2.3. Statistical analyses
The mortality reduction in both the ITS analysis and the adjusted analyses were calculated as RRs. For the adjustment for noncompliance and contamination, the method of Cuzick et al , displayed in Fig. 1, was applied. Three analytic methods for the adjustments have been described previously, including a binary analysis; a Poisson analysis taking into account the time of noncompliance, contamination, and the event (PCa death); and a semiparametric Cox proportional hazards model assuming that contamination and noncompliance occurred at randomisation. Here we focus on the binary analysis because all three methods when applied in a similar setting gave very similar results (M. Kerkof et al, unpublished data, 2009).
An exploratory analysis of heterogeneity between the different definitions of contamination and the two subcohorts, YesConsent and NoConsent, was carried out and is visualised as a forest plot.
3.1. Intention-to-screen analysis of the European Randomised Study of Screening for Prostate Cancer
As reported earlier , during a median follow-up of 9 yr the cumulative incidence of PCa was 8.2% in the screening group (5990 PCa cases in 72 890 men) and 4.8% in the control group (4307 PCa cases in 89 353 men). A total of 214 PCa-specific deaths and 326 PCa-specific deaths occurred in the screening group and control group, respectively. The ITS analysis (ie, no correction for nonattendance and contamination) with the binary analysis resulted in a RR for death from PCa in the screening group as compared with the control group of 0.80 (95% confidence interval [CI], 0.68–0.96; p = 0.013).
A total of 55 480 men (76.1%) in the intervention arm attended the initial screening round. For the subcohorts NoConsent and YesConsent, these numbers, respectively, were 45 136 and 27 754 men randomised to the screening arm; 29 406 (65.2%) and 26 074 (94.0%) men attended the first screening. Table 1 displays the numbers of PCa deaths in attenders and nonattenders that occurred during the 9 yr of follow-up.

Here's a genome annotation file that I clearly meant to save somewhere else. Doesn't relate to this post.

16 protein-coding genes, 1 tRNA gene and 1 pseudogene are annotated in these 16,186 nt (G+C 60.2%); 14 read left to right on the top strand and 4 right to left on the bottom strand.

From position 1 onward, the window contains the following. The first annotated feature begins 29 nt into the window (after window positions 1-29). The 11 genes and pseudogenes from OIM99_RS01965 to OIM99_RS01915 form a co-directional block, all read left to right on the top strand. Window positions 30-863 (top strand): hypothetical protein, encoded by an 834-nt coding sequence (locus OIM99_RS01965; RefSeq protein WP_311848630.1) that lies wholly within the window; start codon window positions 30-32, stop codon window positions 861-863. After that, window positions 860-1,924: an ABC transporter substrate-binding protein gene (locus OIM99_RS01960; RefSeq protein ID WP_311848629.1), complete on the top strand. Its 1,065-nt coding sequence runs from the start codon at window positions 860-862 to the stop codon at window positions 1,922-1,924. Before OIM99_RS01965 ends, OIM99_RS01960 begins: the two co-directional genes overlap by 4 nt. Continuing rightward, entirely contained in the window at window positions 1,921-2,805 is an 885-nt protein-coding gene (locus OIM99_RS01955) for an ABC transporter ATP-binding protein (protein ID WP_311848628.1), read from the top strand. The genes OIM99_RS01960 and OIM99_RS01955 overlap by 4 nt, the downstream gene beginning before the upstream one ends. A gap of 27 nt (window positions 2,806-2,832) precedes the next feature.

|Noncompliance||A: Men randomised to screening arm, n||B: PCa deaths, n||C: Attenders to initial screening round, n (% of A)||D: PCa deaths in attenders, n (% of B; % of C)||E: Nonattenders to initial screening round, n (% of A)||F: PCa deaths in nonattenders, n (% of B; % of E)|
|Total ERSPC cohort||72 890||214||55 480 (76.1)||146 (68.2; 0.26)||17 410 (23.9)||68 (31.8; 0.39)|
|Cohort NoConsent||45 136||137||29 406 (65.2)||74 (54.0; 0.25)||15 730 (34.8)||63 (46.0; 0.40)|
|Cohort YesConsent||27 754||77||26 074 (94.0)||73 (94.8; 0.28)||1680 (6.0)||5 (6.5; 0.30)|
* NoConsent: Centres with randomisation before consent (n = 3).
† YesConsent: Centres with consent before randomisation (n = 4).
3.3. Contamination rate in the European Randomised Study of Screening for Prostate Cancer based on prostate-specific antigen use in ERSPC Rotterdam
In a total of 17 443 men, 55–69 yr of age, randomised to the control arm of ERSPC section Rotterdam, 5349 men had a PSA test after randomisation, 339 PCa cases were detected, and 27 men died of their disease (adapted to core age group and extrapolated towards 100% coverage from Roemeling et al  and Kerkhof et al ). A questionnaire survey in a random sample of 345 of men without PC showed that 50.2% of the PSA tests could be classified as asymptomatic PSA testing (true contaminators). Based on a complete assessment of the reasons for screening in all men with PC, we estimate that 39.16% (n = 133) of the 339 PCa cases and 29.6% (n = 8) of the 27 men who died of their disease arose in this group.
Fig. 2 shows the extrapolation of these ERSPC Rotterdam data to the entire study cohort of ERSPC that resulted in 13 579 men estimated to be contaminators, of which 40 men died from PCa. Similar data, applying similar contamination rates, for YesConsent and NoConsent centres were 4215 men with 12 PCa deaths and 9364 men with 28 PCa deaths, respectively.
3.4. Contamination in the European Randomised Study of Screening for Prostate Cancer based on T-stage distribution of the prostate cancer cases detected in true contaminators in ERSPC Rotterdam